Now, replay that track a little and it soon becomes clear why an aspie would also be less than truthful and, over time, learn to lie to get themselves out of trouble. Some of us make quite good liars too, depending on the circumstances.
Let me explain.
If an aspie doesn't understand the question, you may get a wrong answer. If they were thinking about something else, you may get the wrong answer. If your question too strongly reminded them of sheep, your answer will be wool.
That's the simple side of aspergers and honesty. Dishonesty usually only comes into play by accident. That leads us naturally to...
Those occasions when the truth doesn't work.
As a child with aspergers, you are onto a losing streak when it comes to getting yourself out of trouble. If you do something wrong, and understand you have done something wrong, it won't occur to you to lie when asked about it.
If you do something wrong and don't understand it's wrong, or don't understand the question, then your answer won't match what the other person wants to hear, so you get accused of lying.
For example, you break the thing you were told not to touch. Except, you weren't told not to touch it - you were told to be careful with it. You were being careful with it, you held it very carefully and then, suddenly, you weren't holding it any more.
When the other person comes back to find a guilty looking child amongst the pieces of something which used to be whole, their first reaction will usually be anger, followed by the question: 'Why did you touch it?'
The conversation will usually follow these lines (assuming the mini-aspie isn't too shy to speak up).
Adult: Why did you touch it?
Mini-aspie: I wanted to hold it.
Adult: I told you not to touch it!
Mini-aspie shakes head.
Adult, becoming angrier: I told you not to touch it!!
Mini-aspie: No, you didn't.
Adult, infuriated, egged on by sight of broken pieces of beloved thing: 'How dare you lie to me!'
And so on, until the mini-aspie is convinced the adult has memory deficit disorder and the adult knows the mini-aspie can take responsibility for nothing and is willing to lie to cover their tracks.
You see, in the adult's mind, it's obvious when saying 'be careful with it', that they mean 'don't touch it'. To any child, but especially an aspie child, these aren't the same thing. Other children learn the connections between what is said and what is implied. They learn to marry up different phrases to mean the same thing.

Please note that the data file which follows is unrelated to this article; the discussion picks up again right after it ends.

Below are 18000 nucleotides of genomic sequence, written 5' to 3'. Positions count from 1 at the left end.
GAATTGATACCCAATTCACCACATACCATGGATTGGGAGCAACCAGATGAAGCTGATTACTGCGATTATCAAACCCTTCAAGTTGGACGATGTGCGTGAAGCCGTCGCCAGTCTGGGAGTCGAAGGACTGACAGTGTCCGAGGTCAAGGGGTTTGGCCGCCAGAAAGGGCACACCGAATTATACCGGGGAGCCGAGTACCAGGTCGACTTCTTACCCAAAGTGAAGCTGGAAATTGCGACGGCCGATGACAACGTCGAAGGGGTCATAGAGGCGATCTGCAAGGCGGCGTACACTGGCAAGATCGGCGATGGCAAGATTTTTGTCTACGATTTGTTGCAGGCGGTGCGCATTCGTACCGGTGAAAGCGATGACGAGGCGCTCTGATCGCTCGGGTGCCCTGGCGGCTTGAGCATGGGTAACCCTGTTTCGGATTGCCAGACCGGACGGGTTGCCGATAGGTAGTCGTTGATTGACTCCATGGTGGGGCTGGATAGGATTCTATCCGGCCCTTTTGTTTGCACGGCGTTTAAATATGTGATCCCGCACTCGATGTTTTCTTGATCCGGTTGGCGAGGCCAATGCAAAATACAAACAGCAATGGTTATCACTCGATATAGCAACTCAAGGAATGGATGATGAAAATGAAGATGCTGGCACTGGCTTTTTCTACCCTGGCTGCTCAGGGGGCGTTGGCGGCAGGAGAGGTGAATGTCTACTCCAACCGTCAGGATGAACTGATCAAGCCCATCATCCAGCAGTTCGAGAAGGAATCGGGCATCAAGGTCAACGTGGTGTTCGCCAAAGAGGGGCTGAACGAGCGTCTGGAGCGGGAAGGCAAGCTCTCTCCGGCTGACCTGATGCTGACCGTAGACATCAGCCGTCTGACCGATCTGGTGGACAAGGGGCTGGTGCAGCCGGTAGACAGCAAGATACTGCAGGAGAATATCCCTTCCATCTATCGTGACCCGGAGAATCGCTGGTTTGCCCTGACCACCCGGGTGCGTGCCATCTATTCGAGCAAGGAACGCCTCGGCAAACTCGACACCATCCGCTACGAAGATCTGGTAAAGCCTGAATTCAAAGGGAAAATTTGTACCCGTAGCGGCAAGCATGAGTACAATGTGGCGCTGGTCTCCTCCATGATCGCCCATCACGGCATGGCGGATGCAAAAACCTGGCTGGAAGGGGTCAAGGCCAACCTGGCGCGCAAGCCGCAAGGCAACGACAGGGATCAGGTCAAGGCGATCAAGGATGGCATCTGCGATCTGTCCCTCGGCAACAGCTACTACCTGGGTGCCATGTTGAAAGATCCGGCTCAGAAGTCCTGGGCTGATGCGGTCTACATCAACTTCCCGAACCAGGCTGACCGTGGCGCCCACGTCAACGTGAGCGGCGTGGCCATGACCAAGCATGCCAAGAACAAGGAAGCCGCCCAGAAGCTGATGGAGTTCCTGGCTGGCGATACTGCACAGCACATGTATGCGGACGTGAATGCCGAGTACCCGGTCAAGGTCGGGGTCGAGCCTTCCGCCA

So, 'it's hot,' 'it's too hot to eat' and 'be careful, it's hot' all come to mean that the food is too hot to eat right now and you need to blow on it before you try to eat it. To an aspie child, if you manage to catch them before they burn their mouth off shoving it in, you must say, 'blow on it before you eat it'. You can't go through the whole rigmarole of explaining it's hot so you must blow on it, because they'll probably stop listening halfway through. They can see it's hot, there's steam coming off it!
And I think some of you may be working round to thinking that the aspie child will learn what those phrases mean when they burn their mouth off eating hot food; am I right? Yes, that would be nice. Except, when the mini-aspie does chew the hot chicken and burns their mouth off, the next time they are served hot chicken, or cold chicken, or luke-warm chicken, they won't eat it. Do you know why? Because chicken burns your mouth off.
Serve them hot beef or soup or porridge with steam rising in Gandalf-esque shapes towards the ceiling and they'll eat it right up - and, naturally, burn their mouths off.
If you don't step in (you cruel parent) and always warn them about hot food, you may reach a stage where all they'll eat is cornflakes and crisps, and no one wants that.
I exaggerate slightly, as most adults would warn small children about hot food, even when it's served at a temperature that's quite safe to eat straight away. Another reason for me going over this is that aspies are very temperature sensitive a lot of the time, so something that is safe to eat for everyone else may feel too hot to them, and that means you'll still get the negative reaction re the chicken above.
So, forgive me the small diversion into literal descriptive language there; I wanted you to see how language is so very important with aspies, especially when it comes to them knowing what is expected and so learning how they can be honest all the time with you.
Back to when they were small and hardly anything made sense. If you have otherwise sane and loving adults who suddenly lose their tempers for no good reason, that can be very disconcerting. One minute you have a nice Granny who thinks you're fab and the next you hear her shouting at you from across the room because you left the cupboard open again and the dog ate a week's worth of dog food in two minutes.
You deny leaving it open, not because you know you should have closed it (you're not stupid), but because you can't remember leaving it open in the first place. Aspies forget things - a lot. The grandchild will remember they're always meant to close the cupboard. That important lesson will have gone in after the kerfuffle over the other times the dog ate a week's worth of food. What went wrong was that they became distracted this time and forgot they had left the cupboard open. That's not exactly the same thing as being willfully naughty.
So they get told off for doing the bad thing again and this time they deny doing the bad thing. Granny, faced with yet more money down the drain (or down the dog), is furious, made worse by the denial of any wrongdoing. She checks the mini-aspie remembers about closing the cupboard. Yes, mini-aspie assures her, of course they remember about the cupboard. A row ensues, during which Granny is driven to heights of temper by the blank expression of her grandchild and the sound of the dog burping in the background.